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Association between Mortality and Short-Term Exposure to Particles, Ozone and Nitrogen Dioxide in Stockholm, Sweden
Atmospheric Science Unit, Department of Environmental Science and Analytical Chemistry, Stockholm University, 11418 Stockholm, Sweden..
Atmospheric Science Unit, Department of Environmental Science and Analytical Chemistry, Stockholm University, 11418 Stockholm, Sweden. Environment and Health Administration, SLB, Box 8136, 104 20 Stockholm, Sweden..
Umeå University, Faculty of Medicine, Department of Public Health and Clinical Medicine, Section of Sustainable Health.
Umeå University, Faculty of Medicine, Department of Public Health and Clinical Medicine, Section of Sustainable Health.
2019 (English)In: International Journal of Environmental Research and Public Health, ISSN 1661-7827, E-ISSN 1660-4601, Vol. 16, no 6, article id E1028Article in journal (Refereed) Published
Abstract [en]

In this study, the effects on daily mortality in Stockholm associated with short-term exposure to ultrafine particles (measured as number of particles with a diameter larger than 4 nm, PNC₄), black carbon (BC) and coarse particles (PM2.5⁻10) have been compared with the effects from more common traffic-pollution indicators (PM10, PM2.5 and NO₂) and O₃ during the period 2000⁻2016. Air pollution exposure was estimated from measurements at a 20 m high building in central Stockholm. The associations between daily mortality lagged up to two days (lag 02) and the different air pollutants were modelled by using Poisson regression. The pollutants with the strongest indications of an independent effect on daily mortality were O₃, PM2.5⁻10 and PM10. In the single-pollutant model, an interquartile range (IQR) increase in O₃ was associated with an increase in daily mortality of 2.0% (95% CI: 1.1⁻3.0) for lag 01 and 1.9% (95% CI: 1.0⁻2.9) for lag 02. An IQR increase in PM2.5⁻10 was associated with an increase in daily mortality of 0.8% (95% CI: 0.1⁻1.5) for lag 01 and 1.1% (95% CI: 0.4⁻1.8) for lag 02. PM10 was associated with a significant increase only at lag 02, with 0.8% (95% CI: 0.08⁻1.4) increase in daily mortality associated with an IQR increase in the concentration. NO₂ exhibits negative associations with mortality. The significant excess risk associated with O₃ remained significant in two-pollutant models after adjustments for PM2.5⁻10, BC and NO₂. The significant excess risk associated with PM2.5⁻10 remained significant in a two-pollutant model after adjustment for NO₂. The significantly negative associations for NO₂ remained significant in two-pollutant models after adjustments for PM2.5⁻10, O₃ and BC. A potential reason for these findings, where statistically significant excess risks were found for O₃, PM2.5⁻10 and PM10, but not for NO₂, PM2.5, PNC₄ and BC, is behavioral factors that lead to misclassification in the exposure. The concentrations of O₃ and PM2.5⁻10 are in general highest during sunny and dry days during the spring, when exposure to outdoor air tend to increase, while the opposite applies to NO₂, PNC₄ and BC, with the highest concentrations during the short winter days with cold weather, when people are less exposed to outdoor air.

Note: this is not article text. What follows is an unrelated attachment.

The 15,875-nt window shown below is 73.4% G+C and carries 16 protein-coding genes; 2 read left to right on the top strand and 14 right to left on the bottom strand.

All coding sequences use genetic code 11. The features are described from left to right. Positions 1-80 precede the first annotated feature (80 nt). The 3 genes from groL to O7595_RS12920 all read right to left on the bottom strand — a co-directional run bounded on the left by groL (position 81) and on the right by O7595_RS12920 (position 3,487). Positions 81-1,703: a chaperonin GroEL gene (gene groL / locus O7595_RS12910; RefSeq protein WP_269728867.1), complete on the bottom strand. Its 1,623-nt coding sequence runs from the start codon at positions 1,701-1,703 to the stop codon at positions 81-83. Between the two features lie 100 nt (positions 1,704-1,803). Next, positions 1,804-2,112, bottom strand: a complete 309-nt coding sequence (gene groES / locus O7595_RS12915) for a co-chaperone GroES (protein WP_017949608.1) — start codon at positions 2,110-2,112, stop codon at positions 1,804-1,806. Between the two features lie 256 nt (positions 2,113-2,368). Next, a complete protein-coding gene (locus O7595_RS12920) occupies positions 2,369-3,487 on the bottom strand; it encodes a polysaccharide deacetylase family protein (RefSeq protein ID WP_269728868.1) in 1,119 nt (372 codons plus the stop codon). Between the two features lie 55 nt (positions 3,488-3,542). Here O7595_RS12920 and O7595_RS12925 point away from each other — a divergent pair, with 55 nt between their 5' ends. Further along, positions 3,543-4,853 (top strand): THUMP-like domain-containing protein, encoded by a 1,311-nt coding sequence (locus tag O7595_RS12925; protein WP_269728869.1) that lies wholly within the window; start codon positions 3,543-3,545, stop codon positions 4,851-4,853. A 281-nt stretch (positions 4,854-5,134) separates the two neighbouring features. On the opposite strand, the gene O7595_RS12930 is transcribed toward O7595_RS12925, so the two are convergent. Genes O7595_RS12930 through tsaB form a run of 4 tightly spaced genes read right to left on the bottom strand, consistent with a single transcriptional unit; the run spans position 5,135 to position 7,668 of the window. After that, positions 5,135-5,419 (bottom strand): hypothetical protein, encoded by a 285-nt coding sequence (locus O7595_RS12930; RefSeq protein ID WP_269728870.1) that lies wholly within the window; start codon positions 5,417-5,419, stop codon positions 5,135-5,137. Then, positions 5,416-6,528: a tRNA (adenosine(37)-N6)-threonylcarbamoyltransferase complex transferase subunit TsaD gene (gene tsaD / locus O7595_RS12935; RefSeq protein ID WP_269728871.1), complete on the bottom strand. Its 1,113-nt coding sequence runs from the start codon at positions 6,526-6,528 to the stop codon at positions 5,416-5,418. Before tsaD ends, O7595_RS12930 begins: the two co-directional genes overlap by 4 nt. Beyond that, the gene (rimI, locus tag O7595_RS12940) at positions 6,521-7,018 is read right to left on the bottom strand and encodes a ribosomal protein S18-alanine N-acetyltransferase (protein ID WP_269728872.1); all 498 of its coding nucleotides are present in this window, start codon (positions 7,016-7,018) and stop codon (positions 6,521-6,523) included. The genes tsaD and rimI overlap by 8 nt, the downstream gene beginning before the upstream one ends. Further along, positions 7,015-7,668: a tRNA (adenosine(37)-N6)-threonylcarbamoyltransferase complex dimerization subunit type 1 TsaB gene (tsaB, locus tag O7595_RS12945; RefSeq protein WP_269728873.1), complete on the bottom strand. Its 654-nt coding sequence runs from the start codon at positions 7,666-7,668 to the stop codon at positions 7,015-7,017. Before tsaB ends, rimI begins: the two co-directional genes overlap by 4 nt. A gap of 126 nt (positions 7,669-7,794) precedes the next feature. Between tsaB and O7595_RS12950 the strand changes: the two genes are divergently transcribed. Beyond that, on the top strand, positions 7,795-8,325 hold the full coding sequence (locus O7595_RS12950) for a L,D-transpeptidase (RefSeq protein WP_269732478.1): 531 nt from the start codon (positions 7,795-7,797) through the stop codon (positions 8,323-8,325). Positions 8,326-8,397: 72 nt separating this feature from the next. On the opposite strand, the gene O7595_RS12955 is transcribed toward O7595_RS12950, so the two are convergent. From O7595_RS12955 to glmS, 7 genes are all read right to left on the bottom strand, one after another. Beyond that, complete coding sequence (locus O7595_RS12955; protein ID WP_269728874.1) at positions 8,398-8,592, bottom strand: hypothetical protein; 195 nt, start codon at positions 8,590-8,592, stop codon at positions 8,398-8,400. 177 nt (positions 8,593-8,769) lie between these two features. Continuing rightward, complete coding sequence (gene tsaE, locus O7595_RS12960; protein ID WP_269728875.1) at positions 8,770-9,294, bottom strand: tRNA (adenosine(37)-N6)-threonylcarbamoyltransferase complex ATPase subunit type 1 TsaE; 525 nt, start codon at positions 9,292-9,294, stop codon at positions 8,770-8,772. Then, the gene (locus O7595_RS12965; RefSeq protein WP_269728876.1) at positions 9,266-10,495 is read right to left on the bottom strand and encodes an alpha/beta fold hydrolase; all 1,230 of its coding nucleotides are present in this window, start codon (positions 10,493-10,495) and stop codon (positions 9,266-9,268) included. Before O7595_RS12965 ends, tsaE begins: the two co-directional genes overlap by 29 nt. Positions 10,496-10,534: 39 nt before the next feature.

Place, publisher, year, edition, pages
MDPI, 2019. Vol. 16, no 6, article id E1028
Keywords [en]
PM2.5–10, excess risk, exposure, linear regression, mortality, ozone, particle number count (PNC)
National Category
Occupational Health and Environmental Health
Identifiers
URN: urn:nbn:se:umu:diva-157554DOI: 10.3390/ijerph16061028ISI: 000465159500128PubMedID: 30901873OAI: oai:DiVA.org:umu-157554DiVA, id: diva2:1299049
Available from: 2019-03-26 Created: 2019-03-26 Last updated: 2019-05-28Bibliographically approved

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